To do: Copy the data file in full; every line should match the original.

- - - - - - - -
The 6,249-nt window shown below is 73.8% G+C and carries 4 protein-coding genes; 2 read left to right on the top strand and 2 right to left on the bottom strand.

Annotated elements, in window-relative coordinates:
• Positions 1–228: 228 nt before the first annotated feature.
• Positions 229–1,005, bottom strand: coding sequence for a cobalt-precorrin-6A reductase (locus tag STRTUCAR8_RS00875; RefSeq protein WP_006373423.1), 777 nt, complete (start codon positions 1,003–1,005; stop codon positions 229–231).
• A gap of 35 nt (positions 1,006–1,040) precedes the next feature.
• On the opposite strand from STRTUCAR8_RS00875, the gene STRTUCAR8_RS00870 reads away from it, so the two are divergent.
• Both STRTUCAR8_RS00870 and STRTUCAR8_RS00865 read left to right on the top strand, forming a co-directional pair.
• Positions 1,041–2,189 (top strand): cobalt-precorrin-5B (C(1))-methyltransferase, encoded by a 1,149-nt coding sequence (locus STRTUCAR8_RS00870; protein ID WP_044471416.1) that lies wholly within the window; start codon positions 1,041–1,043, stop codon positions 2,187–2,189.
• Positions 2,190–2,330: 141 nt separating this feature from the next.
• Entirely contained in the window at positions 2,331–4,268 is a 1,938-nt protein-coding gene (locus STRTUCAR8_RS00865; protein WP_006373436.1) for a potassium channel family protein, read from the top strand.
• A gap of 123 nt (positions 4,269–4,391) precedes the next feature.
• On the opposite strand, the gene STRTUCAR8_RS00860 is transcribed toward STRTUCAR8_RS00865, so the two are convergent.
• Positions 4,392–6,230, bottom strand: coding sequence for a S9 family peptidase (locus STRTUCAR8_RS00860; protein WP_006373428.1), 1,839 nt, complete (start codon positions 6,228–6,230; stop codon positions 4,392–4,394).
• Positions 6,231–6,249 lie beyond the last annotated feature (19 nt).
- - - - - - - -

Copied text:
The 6,249-nt window shown below is 73.8% G+C and carries 4 protein-coding genes; 2 read left to right on the top strand and 2 right to left on the bottom strand.

Annotated elements, in window-relative coordinates:
• Positions 1–228: 228 nt before the first annotated feature.
• Positions 229–1,005, bottom strand: coding sequence for a cobalt-precorrin-6A reductase (locus tag STRTUCAR8_RS00875; RefSeq protein WP_006373423.1), 777 nt, complete (start codon positions 1,003–1,005; stop codon positions 229–231).
• A gap of 35 nt (positions 1,006–1,040) precedes the next feature.
• On the opposite strand from STRTUCAR8_RS00875, the gene STRTUCAR8_RS00870 reads away from it, so the two are divergent.
• Both STRTUCAR8_RS00870 and STRTUCAR8_RS00865 read left to right on the top strand, forming a co-directional pair.
• Positions 1,041–2,189 (top strand): cobalt-precorrin-5B (C(1))-methyltransferase, encoded by a 1,149-nt coding sequence (locus STRTUCAR8_RS00870; protein ID WP_044471416.1) that lies wholly within the window; start codon positions 1,041–1,043, stop codon positions 2,187–2,189.
• Positions 2,190–2,330: 141 nt separating this feature from the next.
• Entirely contained in the window at positions 2,331–4,268 is a 1,938-nt protein-coding gene (locus STRTUCAR8_RS00865; protein WP_006373436.1) for a potassium channel family protein, read from the top strand.
• A gap of 123 nt (positions 4,269–4,391) precedes the next feature.
• On the opposite strand, the gene STRTUCAR8_RS00860 is transcribed toward STRTUCAR8_RS00865, so the two are convergent.
• Positions 4,392–6,230, bottom strand: coding sequence for a S9 family peptidase (locus STRTUCAR8_RS00860; protein WP_006373428.1), 1,839 nt, complete (start codon positions 6,228–6,230; stop codon positions 4,392–4,394).
• Positions 6,231–6,249 lie beyond the last annotated feature (19 nt).